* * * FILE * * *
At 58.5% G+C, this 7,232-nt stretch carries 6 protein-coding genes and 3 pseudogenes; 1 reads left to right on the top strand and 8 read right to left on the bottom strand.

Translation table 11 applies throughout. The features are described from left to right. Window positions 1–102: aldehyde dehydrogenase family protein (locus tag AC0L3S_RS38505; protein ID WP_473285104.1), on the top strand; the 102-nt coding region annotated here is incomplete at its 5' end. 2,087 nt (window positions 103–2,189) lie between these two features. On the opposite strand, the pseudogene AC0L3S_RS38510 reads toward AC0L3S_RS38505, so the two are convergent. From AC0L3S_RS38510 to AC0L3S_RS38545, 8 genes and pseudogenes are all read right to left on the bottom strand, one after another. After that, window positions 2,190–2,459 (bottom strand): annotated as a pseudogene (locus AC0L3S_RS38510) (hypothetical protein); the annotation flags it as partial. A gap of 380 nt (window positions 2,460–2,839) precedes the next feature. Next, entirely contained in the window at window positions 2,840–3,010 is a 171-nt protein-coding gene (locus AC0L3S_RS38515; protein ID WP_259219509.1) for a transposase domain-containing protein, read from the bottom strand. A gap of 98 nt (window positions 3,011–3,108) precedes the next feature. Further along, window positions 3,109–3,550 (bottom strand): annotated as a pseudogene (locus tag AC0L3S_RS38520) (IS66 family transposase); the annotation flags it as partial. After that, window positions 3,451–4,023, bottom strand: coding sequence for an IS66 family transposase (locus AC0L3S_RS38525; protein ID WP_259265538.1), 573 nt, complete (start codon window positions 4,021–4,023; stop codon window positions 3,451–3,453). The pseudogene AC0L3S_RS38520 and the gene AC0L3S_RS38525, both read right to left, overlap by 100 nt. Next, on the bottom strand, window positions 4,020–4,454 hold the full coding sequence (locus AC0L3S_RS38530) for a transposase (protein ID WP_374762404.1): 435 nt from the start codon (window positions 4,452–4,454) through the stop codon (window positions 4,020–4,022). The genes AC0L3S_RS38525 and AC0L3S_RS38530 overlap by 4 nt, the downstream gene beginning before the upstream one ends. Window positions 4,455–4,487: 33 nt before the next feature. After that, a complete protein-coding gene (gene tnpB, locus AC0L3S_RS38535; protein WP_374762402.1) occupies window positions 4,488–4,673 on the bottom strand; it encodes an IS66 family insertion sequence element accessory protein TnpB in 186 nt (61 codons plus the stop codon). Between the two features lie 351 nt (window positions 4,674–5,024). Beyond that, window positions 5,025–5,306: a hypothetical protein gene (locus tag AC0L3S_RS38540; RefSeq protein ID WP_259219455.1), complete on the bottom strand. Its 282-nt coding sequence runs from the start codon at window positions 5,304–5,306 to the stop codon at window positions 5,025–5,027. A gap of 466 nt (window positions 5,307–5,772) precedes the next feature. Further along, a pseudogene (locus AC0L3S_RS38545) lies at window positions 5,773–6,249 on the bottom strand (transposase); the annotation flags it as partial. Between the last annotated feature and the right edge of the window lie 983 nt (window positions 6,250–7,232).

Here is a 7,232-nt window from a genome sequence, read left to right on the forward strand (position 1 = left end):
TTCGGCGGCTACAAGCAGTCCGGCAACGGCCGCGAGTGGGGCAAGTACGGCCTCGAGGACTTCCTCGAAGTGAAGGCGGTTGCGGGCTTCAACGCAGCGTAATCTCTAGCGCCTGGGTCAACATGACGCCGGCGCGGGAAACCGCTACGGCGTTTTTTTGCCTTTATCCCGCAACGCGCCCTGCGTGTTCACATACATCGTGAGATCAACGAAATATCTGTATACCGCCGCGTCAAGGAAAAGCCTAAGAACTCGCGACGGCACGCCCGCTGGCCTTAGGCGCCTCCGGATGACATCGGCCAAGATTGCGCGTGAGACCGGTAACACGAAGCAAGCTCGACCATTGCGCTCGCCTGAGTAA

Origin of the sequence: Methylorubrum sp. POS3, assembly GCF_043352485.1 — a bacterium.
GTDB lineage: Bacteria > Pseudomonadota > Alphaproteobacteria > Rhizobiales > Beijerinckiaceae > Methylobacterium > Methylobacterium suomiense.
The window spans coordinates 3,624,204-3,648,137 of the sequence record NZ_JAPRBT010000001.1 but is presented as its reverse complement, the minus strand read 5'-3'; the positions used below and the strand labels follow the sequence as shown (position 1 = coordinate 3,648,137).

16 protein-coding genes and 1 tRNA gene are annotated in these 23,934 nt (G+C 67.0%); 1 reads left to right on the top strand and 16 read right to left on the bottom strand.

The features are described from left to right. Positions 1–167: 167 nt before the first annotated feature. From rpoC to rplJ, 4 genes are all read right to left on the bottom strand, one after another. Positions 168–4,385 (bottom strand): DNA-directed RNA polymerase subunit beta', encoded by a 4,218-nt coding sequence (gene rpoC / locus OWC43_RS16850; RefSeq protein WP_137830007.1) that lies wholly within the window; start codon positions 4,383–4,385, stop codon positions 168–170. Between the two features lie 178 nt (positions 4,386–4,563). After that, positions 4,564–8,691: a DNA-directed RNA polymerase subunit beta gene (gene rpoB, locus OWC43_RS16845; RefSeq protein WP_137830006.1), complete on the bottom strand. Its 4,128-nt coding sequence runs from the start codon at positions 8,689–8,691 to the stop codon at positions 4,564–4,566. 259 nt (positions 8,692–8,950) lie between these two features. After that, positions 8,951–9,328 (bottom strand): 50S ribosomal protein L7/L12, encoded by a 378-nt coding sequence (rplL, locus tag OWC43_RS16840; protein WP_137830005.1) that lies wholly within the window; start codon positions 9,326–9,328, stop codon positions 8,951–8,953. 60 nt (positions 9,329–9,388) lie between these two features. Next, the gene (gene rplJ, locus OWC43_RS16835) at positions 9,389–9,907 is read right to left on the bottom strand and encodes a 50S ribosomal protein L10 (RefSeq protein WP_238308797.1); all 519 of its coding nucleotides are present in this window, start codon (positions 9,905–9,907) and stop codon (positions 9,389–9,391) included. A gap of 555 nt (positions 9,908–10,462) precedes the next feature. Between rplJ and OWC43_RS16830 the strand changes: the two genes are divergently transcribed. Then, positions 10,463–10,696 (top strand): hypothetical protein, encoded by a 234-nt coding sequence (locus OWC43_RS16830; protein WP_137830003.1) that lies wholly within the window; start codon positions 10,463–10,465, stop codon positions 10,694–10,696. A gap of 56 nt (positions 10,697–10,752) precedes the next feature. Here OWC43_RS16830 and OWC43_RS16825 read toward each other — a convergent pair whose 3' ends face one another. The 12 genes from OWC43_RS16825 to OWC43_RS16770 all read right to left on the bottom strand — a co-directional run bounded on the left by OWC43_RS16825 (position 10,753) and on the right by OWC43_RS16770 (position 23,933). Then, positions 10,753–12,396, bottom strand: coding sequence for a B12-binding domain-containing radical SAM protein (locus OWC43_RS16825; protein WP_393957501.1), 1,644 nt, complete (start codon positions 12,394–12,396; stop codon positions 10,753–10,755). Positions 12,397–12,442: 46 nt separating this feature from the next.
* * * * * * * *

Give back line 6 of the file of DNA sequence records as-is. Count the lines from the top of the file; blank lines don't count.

GTDB lineage: Bacteria > Pseudomonadota > Alphaproteobacteria > Rhizobiales > Beijerinckiaceae > Methylobacterium > Methylobacterium suomiense.